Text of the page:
Should Disney start representing different sexualities?


This week in the social media world, #GiveCaptainAmericaABoyfriend was trending, and fans have also been calling for Elsa, of Frozen fame, to be the first gay Disney princess. There seems to be a call for Disney to diversify their films, in terms of representing LGBT+ within them.

For a lot of LGBT+ people, this would be a huge deal in terms of normalising LGBT+ culture. There are still countless stereotypes and a lot of stigma and discrimination – just look at the recent bathroom laws in America and the assumptions made about LGBT+ people on a day to day basis.

Growing up, for most people, they don’t see same sex relationships as wrong until they’re taught otherwise; until they hear other people’s prejudices. Throughout our childhoods there is a huge amount of heteronormative behaviour directed at children – something as simple as a boy and girl playing together can prompt ‘oooh is that your boyfriend?!’ from the adults. Despite them joking, it doesn’t help to break down the commonly held assumption that all people are straight.

I can’t help but feel that when Disney first do with blatant and obvious LGBT+ representation; all discussion of the film will be based around that rather than the narrative content. A lot of argument against this is based around the fact that, according to studies, less people identify as LGBT+ than those who identify as heterosexual. However, according to a recent US (America, not our union) review, there are about 9 million LGBT+ people – about the size of New Jersey.

The National Survey of Sexual Attitudes and Lifestyles (Natsal) is one of the most reliable sources on what people in Britain do in private, and has happened every 10 years since 1990, asking what “best describes how you think of yourself”: a) heterosexual/straight; b) gay/lesbian; c) bisexual, d) other?. From the age range of 16-74, only 4.4% identified as LGB. But should this low LGBT+ score for the country mean that LGBT+ representation isn’t necessary in media? Of course not.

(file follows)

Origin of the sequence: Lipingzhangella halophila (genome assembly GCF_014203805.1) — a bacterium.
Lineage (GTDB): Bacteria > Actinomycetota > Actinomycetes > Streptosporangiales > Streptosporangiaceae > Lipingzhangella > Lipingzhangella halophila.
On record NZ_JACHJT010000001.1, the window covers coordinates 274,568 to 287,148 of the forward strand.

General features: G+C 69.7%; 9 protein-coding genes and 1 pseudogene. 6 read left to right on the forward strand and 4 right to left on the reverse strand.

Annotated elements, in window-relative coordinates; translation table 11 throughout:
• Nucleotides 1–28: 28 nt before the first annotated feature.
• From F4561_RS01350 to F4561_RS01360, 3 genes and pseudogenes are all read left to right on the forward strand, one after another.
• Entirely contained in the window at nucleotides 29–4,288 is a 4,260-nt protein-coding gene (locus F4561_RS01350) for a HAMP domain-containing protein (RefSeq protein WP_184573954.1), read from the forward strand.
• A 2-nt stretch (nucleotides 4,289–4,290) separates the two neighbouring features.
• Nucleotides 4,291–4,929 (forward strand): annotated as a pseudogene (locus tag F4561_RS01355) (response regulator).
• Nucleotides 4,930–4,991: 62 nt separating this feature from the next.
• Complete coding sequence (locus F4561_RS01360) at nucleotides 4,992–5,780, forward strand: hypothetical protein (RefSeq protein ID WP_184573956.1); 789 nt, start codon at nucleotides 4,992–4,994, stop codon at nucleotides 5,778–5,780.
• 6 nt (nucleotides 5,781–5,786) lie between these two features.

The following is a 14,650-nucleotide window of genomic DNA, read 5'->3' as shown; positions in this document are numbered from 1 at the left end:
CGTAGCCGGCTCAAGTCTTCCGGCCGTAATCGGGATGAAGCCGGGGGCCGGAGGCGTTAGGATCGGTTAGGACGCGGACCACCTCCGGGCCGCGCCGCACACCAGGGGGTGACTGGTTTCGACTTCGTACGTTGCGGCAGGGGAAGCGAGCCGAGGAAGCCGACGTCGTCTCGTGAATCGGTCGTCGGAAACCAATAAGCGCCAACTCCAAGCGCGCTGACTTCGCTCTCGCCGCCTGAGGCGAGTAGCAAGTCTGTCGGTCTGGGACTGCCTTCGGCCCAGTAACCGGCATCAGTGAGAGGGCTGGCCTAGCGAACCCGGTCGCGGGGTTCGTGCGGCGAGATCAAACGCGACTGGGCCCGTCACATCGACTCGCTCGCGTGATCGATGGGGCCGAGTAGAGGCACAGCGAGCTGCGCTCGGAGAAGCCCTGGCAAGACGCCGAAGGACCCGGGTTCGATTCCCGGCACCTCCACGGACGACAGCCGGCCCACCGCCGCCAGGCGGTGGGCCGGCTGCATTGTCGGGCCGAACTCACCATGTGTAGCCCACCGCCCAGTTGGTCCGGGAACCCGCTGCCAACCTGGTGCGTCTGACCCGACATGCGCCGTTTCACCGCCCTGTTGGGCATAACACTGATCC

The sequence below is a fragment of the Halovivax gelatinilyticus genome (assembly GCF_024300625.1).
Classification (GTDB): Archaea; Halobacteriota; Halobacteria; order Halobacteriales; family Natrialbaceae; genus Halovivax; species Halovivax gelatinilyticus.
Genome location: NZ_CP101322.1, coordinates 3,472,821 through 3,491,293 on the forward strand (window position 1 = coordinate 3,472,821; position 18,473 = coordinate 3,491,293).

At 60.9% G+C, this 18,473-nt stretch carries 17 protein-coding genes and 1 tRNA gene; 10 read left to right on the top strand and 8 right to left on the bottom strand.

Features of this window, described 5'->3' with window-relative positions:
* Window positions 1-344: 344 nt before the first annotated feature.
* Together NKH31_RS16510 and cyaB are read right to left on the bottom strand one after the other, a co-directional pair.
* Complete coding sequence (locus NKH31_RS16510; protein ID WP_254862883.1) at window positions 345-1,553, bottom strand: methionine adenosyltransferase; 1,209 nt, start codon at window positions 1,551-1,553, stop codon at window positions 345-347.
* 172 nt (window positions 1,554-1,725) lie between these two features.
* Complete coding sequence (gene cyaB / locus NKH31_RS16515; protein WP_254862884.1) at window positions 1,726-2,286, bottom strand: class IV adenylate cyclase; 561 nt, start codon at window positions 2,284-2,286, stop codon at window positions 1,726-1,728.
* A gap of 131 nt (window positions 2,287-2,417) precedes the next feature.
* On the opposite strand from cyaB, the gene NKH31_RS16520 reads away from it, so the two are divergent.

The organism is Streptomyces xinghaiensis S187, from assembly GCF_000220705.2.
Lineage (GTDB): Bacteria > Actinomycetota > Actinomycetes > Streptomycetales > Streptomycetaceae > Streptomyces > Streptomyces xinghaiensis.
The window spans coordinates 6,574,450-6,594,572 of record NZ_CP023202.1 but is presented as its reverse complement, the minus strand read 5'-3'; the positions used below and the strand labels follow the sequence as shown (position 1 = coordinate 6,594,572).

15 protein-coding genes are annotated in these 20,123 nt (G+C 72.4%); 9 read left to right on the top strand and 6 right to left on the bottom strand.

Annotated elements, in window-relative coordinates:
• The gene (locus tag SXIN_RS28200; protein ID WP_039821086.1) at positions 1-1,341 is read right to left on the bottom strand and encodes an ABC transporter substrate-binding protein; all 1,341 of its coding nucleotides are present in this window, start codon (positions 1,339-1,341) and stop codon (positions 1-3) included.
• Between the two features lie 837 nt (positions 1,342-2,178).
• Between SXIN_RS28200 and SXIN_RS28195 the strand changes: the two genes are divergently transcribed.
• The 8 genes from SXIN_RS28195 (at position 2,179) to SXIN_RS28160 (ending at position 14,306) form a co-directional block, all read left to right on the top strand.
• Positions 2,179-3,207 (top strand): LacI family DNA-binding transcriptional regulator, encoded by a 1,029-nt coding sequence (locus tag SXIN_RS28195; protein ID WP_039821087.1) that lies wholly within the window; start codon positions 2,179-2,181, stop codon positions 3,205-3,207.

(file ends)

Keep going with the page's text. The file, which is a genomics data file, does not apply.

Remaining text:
LGBT+ TV like The L Word has proved popular, especially amongst LGBT+ people. LGBT+ Disney will teach children that it is normal and hopefully encourage more people to come out without as much fear of rejection from their loved ones and society in general. An LGBT+ film could be done as a princess coming to terms with her sexuality, or it could just be… done. A princess is saved by a female. Two princesses kiss. Like it’s completely normal. Because it is.

Looking to the planned Frozen 2, if Elsa does come out, then it should be just as normal as her not being saved by a man but by her sister. Looking at the progress that has been made for LGBT+ acceptance and rights even in the last decade, to have LGBT+ representation in something as culturally significant as Disney- it would do so much for generations to come. People these days are still against LGBT+ people, but looking at how much has been achieved, I don’t think it’s extreme to think that our generation or the next will change how LGBT+ people are viewed even further; Disney could go a long way to helping with this. If Deadpool can be pansexual, why can’t a princess?
It would be incredible for future children to watch a film about a transgender prince or princess, a non-binary person who doesn’t want to be referred to as a prince or princess, a person on the ace spectrum who doesn’t want to be romanced, girls kissing girls in a film made by one of the biggest film companies in the world.
And in turn, for there to be a generation of children who come home one day saying ‘I met a girl/boy/person today’ and for the parents to just accept that how they’d accept it from a straight child, not for people to live in fear of coming out.

About Author


Politics and International Relations graduate, Live Editor 2016-18, now a semi-functional adult and journalist. Fan of cats, gigs and a tea lover - find me rambling about the above @cmkavanagh on Twitter.

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